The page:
Jeff Nunes, 26, loves his plants.
He fingers the green, glossy leaves and looks lovingly at the
2-foot-tall plant as if it were his life's salvation.
Nunes believes it is. He says the 11 marijuana plants provide
the cannabis that relieves him of extreme back pain.
"They said I was going to be in chronic pain all my
life," he said.
A fall in 2001 left him bedridden for two years.
"As soon as I started using cannabis, I gave them back
all the pills," Nunes said. "I started seeing how much
more effective this is than other drugs."
Nunes and his marijuana plants are at the center of what
appears to be a change in attitude among Tulare County law
enforcement agencies -- the result of a ruling by a federal
appeals court in December.
Visalia police raided Nunes' house in September and, Nunes
says, removed 18 marijuana plants and tools he used to process
Nunes said he showed officers his two recommendation cards
that identify him as a legitimate user of medical marijuana.
"When they realized I wasn't a drug dealer but a
patient, their attitude changed," he said. "I tried to
help them understand what was going on here and it was a legit
Even then, he said, "They uprooted all my plants. They
destroyed all of it. They took all my medicinal tools. I had
enough medicine that would have lasted me until the next
Three months later, the 9th Circuit Court of Appeals in San
Francisco said people who use marijuana on the advice of a
doctor are exempt from federal laws that ban the substance if
they grow their own or get it free.
It was the latest in a series of state and federal court
rulings in the wake of a voter initiative -- Proposition 215,
passed in 1996 -- which granted the right under state law to use
marijuana for medicinal purposes. Federal drug authorities
claimed federal law prevailed but lost that argument before the
appeals court in December. The issue is now before the U.S.
Earlier this month, the Tulare County District Attorney's
Office decided not to file charges against Nunes, and last week
the police department returned his tools, but not his marijuana
plants, which it said were destroyed.
Visalia police Sgt. Ed Lynn, newly placed in charge of the
department's narcotics squad, says he didn't participate in the
Nunes raid. He says he's helping develop a department policy on
handling medical marijuana cases.
Department spokesman Sgt. Shawn Delaney said in the past
three months, there have been three other medical marijuana
"In one case, 59 plants were seized. The district
attorney has filed charges in this case, and it is pending in
court," he said. "The other two cases, they appeared
to be legitimate medical marijuana cases. They were checked out,
and nothing was seized and no complaint was sent to the District
Deputy District Attorney Carol Turner said when the District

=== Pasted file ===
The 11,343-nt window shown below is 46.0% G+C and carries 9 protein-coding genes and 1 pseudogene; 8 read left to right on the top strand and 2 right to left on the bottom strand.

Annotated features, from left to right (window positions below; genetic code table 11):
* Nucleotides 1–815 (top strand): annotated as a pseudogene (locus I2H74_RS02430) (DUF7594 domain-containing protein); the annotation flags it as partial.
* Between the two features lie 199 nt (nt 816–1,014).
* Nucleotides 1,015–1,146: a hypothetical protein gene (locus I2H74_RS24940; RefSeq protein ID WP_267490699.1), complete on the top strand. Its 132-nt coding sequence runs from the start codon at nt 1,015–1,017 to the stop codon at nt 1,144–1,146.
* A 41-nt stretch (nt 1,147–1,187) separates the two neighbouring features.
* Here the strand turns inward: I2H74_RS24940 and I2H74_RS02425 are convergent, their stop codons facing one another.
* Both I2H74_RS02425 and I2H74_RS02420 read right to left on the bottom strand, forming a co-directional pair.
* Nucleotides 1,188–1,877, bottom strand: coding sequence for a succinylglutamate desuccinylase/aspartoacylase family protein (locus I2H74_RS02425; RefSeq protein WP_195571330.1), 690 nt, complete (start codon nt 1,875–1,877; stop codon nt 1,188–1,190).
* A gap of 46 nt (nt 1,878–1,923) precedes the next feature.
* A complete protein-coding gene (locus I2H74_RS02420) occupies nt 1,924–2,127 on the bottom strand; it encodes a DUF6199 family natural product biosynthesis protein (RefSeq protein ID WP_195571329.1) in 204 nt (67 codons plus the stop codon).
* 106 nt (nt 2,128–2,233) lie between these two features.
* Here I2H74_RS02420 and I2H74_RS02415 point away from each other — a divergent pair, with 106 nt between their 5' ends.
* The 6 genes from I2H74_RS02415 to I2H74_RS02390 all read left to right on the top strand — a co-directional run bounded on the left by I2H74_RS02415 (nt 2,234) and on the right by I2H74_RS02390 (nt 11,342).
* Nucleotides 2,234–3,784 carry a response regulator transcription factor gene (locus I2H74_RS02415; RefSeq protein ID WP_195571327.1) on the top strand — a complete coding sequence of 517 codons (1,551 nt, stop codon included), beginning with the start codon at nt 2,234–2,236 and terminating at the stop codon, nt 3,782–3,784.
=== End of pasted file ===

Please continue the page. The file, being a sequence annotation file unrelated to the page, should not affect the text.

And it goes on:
Attorney's Office receives a marijuana case where the defendant
claims to have a valid recommendation, she said it will also
investigate whether the recommendation is valid.
Proposition 215 said physicians could recommend their
patients use marijuana if they believe it is necessary.
Federal authorities, however, threatened to seek revocation
of medical licenses in cases where doctors recommended marijuana
use for their patients. A federal appeals court decision in
October 2002 blocked attempts to punish doctors, ruling they
violated both doctors' First Amendment rights and the
Subsequently, the California Medical Board informed doctors
that they would not risk their licenses if they recommend
marijuana in accordance with accepted standards of medical
These standards include obtaining the history of a patient,
performing an examination, developing a treatment plan,
consultation, record keeping and a periodic review.
Recommendations become invalid one year after the date they're
issued or if the card-holder is arrested for a non-cannabis
Dr. Claudia Jensen, Nunes' doctor and a medical marijuana
consultant, said she is "comforted" by the Medical
"They have the courage to do what's right, and that
what's so beautiful," she said.
Nunes says the cannabis dulls the pain in his back but,
unlike other medications, doesn't take it all away. He said with
some medications he wouldn't feel any pain and then over exert
himself, needing something stronger once the medication wore
"I still want to feel," he said. "[Cannabis]
just dulls the pain so I can go on with work without anything
holding me back. It's knowing you're still hurt and have
limitations but knowing you're not going to injure yourself.
It's knowing your limitations."
Nunes said he is impressed that Visalia police are
recognizing Proposition 215, even if it took them eight years to
"I want to help these officers as much as I can,"
he said. "I don't want to fight them; I want to help
Nunes and Lynn are working together to develop guidelines for
this area on how many plants are acceptable for a medical
marijuana patient and how officers can be better trained on how
to separate a medical marijuana patient from a drug dealer.
"I know they're doing their job," he continued.
"I just want them to do their job correctly."
Nunes has some remaining issues with the raid on his house --
the 18 plants that weren't returned. He says they were worth
Delaney said when live plants are seized, officers photograph
the plants, keep a sample and send the rest to a county site to
be destroyed. He said the department doesn't have enough room to
Note: DA's Office won't press case
against pain victim.
Source: Tulare Advance-Register (CA)
Author: Heidi Rowley, Staff Writer
Published: Wednesday, May 26, 2004
Copyright: 2004, Tulare Advance-Register
Contact: [email protected]